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Veneto Hostels


Veneto


Veneto Comentários

We did not like Veneza. If you must go, stay for a day or two -- that's all you'll need. People there don't know the word politness. If you have lunch at restaurant, check your bill very good because they like to add things that you haven't ordered.
If you're in Verona in the summer don't miss the "Arena di Verona" summertime outdoor operas. Even if you're not into opera, it's an experience.
Veneza is a beautiful lady. But Venice is as well robbing people's money. They charge 6 to 8 Euro an hour for internet, 9 to 12 Euro for a washing a load and drying, and up to 35 Euro for a hostel bed. Be prepared to pay more than in other expensive cities. Tip, if you crave a cappuccino, drink it standing at the cafe's counter -- costs between 1.20 and 1.40 Euro instead 2.50 Euro sitting down. Look in the side streets for cheap bars and restaurants. That way, you have a cheap stay and save money for more travels.
What to do in Veneza? You could just walk, walk, walk down the beautiful streets, drinking poetry of one of the most amazing cities in the world, for months -- if you have soul, that is.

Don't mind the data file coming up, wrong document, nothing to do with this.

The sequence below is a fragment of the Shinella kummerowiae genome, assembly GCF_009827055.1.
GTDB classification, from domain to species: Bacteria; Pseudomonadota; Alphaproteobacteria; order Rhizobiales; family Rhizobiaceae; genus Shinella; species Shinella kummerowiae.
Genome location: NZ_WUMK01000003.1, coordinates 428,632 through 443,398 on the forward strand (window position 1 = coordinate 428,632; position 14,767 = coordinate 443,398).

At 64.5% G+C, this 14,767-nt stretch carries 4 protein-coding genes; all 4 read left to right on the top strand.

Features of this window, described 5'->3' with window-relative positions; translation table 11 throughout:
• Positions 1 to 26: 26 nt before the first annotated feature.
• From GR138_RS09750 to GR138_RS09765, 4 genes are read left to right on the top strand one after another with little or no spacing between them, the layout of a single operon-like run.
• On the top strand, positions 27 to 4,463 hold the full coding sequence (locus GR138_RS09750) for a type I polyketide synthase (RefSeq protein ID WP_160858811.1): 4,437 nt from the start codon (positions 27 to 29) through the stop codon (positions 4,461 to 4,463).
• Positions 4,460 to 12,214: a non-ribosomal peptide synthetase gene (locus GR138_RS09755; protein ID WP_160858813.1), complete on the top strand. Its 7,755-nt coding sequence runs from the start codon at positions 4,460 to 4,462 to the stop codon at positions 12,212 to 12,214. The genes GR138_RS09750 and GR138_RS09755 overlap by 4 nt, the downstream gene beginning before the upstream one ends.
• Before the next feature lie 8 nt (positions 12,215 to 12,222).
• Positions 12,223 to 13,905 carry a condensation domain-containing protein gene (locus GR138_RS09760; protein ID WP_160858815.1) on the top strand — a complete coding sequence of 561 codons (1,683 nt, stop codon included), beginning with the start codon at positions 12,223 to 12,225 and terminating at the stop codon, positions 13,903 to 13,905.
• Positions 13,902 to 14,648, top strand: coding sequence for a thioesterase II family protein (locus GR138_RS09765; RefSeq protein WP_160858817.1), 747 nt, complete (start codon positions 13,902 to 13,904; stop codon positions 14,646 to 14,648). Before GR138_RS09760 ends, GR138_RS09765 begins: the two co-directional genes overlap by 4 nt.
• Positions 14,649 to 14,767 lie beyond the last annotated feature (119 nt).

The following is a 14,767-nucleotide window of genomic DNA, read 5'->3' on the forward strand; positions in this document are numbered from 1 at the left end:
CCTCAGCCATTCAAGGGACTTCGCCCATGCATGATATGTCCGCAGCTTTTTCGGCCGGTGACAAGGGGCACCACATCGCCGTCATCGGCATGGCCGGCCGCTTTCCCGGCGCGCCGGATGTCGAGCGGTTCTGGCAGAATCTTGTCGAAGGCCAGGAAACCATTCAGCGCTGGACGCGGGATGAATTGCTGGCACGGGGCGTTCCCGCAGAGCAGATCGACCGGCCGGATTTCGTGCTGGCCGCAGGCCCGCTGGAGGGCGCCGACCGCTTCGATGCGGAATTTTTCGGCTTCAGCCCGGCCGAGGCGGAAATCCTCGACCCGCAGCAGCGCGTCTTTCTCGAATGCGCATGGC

We found the supermarket was the best place to get food. Fresh rocket and parma ham was cheap. Ended up making picnic lunches. My favourite thing was just getting lost in the back streets and finding hidden local shops, galleries, and pizzerias. Veneza is magic.
Veneza is absolutely amazing. Yes, it's expensive; yes, it's touristy; but it's also got amazing art, culture, history, and food (if you know to avoid the touristy places). I suggest you get a Rolling Venice card -- it'll get you into all the tiny churches that you would otherwise avoid due to multiplying costs, for instance. My other suggestion is to put away your map and wander. Get lost. It's not scary or dangerous (as a young, single female traveler I should know). What's the worst that can happen? You'll wander into the sea? I got lost and found the most amazing series of churches, shops, and bars. The only problem was that I've never been able to find them again since. My last hint is to say "Buon giorno" to the locals. Be nice and you'll find that Italians are (on the whole) the most awesome, generous, and friendly people.


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